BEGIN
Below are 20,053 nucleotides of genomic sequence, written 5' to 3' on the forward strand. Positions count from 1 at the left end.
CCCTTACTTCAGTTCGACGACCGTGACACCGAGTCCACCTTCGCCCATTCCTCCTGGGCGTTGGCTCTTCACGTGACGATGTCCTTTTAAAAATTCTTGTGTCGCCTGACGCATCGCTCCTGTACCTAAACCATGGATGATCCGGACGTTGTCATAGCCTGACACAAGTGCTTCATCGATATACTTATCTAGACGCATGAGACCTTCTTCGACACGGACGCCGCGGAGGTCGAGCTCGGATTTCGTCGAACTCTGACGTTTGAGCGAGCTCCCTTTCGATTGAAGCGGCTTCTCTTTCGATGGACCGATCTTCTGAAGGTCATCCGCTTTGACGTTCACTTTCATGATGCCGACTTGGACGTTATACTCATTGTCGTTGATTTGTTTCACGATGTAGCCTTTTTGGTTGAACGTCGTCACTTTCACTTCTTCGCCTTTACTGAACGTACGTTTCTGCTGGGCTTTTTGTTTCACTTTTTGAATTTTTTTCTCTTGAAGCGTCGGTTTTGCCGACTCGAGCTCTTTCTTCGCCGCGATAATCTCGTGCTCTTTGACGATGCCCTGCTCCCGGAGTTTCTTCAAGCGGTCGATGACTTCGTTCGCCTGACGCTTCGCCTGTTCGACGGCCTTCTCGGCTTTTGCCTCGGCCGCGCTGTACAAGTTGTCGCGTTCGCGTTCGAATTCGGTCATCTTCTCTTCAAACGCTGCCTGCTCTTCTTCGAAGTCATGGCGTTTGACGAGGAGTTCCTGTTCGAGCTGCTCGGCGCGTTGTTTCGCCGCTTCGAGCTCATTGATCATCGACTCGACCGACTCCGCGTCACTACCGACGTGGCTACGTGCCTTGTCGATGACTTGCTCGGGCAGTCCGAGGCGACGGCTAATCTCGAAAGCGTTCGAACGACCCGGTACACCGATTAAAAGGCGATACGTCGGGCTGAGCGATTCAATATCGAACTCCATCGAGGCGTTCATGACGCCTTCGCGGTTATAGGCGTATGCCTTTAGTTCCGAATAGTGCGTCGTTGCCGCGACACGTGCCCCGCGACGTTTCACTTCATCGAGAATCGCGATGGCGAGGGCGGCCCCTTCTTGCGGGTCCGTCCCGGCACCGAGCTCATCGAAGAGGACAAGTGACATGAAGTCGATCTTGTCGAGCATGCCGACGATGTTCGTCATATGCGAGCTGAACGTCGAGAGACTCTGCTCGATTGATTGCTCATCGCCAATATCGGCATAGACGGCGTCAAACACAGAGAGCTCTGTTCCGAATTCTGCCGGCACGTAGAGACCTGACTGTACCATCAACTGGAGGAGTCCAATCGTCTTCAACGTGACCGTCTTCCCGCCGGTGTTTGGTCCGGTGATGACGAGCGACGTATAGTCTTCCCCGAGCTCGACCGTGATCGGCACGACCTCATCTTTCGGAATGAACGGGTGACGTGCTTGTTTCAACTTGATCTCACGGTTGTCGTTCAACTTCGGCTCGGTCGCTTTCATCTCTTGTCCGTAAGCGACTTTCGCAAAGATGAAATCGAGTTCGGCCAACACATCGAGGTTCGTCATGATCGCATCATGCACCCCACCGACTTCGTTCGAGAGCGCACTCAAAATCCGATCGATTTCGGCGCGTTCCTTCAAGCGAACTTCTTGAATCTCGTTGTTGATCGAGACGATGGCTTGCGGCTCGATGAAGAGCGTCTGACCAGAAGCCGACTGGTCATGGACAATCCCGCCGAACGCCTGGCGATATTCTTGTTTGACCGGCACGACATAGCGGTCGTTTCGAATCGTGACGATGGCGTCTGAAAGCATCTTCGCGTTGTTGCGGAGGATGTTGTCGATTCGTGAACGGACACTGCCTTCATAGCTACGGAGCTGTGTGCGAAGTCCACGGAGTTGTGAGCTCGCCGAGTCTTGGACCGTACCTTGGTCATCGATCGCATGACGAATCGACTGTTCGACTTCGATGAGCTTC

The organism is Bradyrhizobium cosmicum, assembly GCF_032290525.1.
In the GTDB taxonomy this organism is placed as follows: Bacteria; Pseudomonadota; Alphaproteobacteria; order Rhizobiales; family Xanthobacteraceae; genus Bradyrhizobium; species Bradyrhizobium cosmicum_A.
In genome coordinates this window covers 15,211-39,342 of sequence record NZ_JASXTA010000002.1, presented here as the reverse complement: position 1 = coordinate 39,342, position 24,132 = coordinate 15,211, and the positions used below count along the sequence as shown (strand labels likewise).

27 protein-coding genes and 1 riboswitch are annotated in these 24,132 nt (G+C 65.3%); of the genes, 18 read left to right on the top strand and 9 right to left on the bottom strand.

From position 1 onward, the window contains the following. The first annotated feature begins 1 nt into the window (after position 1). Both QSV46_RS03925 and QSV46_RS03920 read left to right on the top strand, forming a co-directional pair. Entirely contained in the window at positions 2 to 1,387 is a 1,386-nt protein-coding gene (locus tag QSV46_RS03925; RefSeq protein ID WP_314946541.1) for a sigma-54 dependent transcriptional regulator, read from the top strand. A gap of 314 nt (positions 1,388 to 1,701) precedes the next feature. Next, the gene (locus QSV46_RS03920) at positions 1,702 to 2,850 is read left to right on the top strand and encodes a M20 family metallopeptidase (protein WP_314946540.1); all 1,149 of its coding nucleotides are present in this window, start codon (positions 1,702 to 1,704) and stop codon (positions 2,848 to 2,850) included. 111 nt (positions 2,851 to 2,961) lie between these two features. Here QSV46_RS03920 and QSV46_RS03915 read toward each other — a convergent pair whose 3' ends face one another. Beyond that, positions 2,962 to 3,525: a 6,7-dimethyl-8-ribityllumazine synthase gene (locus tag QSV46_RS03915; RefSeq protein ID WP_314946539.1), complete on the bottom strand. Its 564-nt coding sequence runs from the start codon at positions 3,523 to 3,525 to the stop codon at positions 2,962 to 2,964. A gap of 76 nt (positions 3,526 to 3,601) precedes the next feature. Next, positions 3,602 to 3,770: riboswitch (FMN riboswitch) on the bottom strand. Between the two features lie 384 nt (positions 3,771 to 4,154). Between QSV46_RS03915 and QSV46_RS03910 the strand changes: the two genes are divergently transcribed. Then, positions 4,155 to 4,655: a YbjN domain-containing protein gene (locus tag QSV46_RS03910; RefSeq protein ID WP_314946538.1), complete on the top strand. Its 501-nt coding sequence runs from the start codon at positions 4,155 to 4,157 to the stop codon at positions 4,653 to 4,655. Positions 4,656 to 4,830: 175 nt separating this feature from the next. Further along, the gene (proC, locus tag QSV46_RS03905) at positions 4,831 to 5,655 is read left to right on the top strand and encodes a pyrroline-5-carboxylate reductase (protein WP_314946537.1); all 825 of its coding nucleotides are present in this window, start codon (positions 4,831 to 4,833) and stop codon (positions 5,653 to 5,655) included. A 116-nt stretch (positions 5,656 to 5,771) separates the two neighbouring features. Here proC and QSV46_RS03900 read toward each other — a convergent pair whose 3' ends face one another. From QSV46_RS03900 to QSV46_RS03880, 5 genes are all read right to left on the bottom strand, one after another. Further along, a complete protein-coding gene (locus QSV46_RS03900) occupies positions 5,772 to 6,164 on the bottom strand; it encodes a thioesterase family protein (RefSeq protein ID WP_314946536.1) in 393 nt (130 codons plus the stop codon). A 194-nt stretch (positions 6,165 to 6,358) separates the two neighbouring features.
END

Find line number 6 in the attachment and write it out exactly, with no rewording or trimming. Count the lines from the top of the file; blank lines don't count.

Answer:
27 protein-coding genes and 1 riboswitch are annotated in these 24,132 nt (G+C 65.3%); of the genes, 18 read left to right on the top strand and 9 right to left on the bottom strand.